SYDNEY: The family of an Australian man studying at a university in North Korea said on Thursday that it had lost contact with him in recent days, and Australian officials said they were “urgently seeking clarification” about his whereabouts.

News reports in South Korea, citing anonymous sources, said that the student, Alek Sigley, 29, who was pursuing a master’s degree in Korean literature at Kim Il Sung University in Pyongyang, the North’s capital, had been detained by authorities.

But North Korea has issued no statements about Sigley, and neither his family nor the Australian officials confirmed that he had been arrested.

Sigley’s family said in a statement Thursday that it was working with Australia’s Department of Foreign Affairs and Trade to seek information about his whereabouts and welfare.

“Alek has not been in digital contact with friends and family since Tuesday morning Australian time, which is unusual for him,” the statement said. His Facebook page and Twitter feed were last updated on Monday, and his Facebook page is no longer accessible.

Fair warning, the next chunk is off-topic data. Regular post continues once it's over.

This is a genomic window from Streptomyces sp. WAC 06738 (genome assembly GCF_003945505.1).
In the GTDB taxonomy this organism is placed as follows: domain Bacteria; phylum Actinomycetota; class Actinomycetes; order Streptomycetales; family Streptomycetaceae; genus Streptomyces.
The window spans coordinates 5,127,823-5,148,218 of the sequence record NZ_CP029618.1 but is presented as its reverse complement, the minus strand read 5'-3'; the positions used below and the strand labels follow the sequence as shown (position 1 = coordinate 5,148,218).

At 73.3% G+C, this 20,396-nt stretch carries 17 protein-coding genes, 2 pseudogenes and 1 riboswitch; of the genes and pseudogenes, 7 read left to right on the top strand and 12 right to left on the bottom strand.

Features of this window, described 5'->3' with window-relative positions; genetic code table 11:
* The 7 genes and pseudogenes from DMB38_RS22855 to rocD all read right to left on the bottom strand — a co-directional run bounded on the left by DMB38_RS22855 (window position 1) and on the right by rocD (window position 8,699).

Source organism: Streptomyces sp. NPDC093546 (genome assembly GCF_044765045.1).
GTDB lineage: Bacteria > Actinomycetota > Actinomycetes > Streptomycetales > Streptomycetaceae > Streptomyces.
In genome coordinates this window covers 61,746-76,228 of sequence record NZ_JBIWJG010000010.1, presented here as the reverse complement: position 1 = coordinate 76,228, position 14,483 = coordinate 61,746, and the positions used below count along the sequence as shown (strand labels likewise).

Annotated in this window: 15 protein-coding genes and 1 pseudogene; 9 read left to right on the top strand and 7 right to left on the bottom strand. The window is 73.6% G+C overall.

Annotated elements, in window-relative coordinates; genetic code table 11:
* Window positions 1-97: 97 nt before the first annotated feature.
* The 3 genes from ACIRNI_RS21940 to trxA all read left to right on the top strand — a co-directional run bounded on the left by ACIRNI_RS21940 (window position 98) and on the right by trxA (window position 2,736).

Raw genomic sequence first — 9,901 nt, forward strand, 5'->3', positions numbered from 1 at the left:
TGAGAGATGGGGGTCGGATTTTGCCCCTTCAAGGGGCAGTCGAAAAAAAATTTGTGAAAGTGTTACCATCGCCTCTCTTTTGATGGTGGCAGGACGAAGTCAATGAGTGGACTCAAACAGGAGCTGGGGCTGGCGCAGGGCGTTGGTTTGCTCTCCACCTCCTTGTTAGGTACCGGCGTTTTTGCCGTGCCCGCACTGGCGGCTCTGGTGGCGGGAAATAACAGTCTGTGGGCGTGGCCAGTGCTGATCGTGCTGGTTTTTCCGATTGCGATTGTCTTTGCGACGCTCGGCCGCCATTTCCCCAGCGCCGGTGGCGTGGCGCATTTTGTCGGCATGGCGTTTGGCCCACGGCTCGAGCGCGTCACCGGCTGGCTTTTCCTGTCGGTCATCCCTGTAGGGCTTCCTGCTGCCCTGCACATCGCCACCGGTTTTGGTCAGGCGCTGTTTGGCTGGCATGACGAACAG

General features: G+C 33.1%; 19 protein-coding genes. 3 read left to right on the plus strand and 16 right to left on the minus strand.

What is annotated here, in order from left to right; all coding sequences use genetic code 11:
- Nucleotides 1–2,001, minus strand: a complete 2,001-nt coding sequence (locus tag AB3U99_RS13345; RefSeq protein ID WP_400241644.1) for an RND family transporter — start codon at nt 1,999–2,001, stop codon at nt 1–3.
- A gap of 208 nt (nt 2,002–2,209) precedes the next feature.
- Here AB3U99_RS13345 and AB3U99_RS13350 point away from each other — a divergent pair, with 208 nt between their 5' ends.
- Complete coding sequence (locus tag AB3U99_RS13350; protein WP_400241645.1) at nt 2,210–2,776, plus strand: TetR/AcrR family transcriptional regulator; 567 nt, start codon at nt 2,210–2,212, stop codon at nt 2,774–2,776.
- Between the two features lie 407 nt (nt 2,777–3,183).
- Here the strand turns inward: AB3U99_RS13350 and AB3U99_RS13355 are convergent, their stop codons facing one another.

In its statement, his family called him a “scholar and traveller” who has “visited, studied and lived in several countries in Asia” and is fluent in Mandarin and Korean.

On social media, Sigley has offered a close look at his life inside the reclusive North, posting an array of images of things like food, restaurants and shops.

His posts could be those of any foreign exchange student — lunch at an ambassador’s residence, student discounts for exhibitions and museums, viewings of the final season of ‘Game of Thrones’.

But they originated in a totalitarian state where Western visitors are extremely few and some have been arrested for seemingly minor infractions and given draconian sentences.

On his blog, “From Perth to Pyongyang,” Sigley describes himself as the son of an “Anglo-Aussie Sinologist” and a Shanghainese mother, and says that his fascination with North Korea began after he befriended students from the North while at college in Shanghai.

He began studying Korean in 2011, he said, and made his first visit to North Korea the year after.

He created a tour operation to take other foreign students into the country, and has led “well over a dozen” tours, he said. He married his wife, who is Japanese, in North Korea.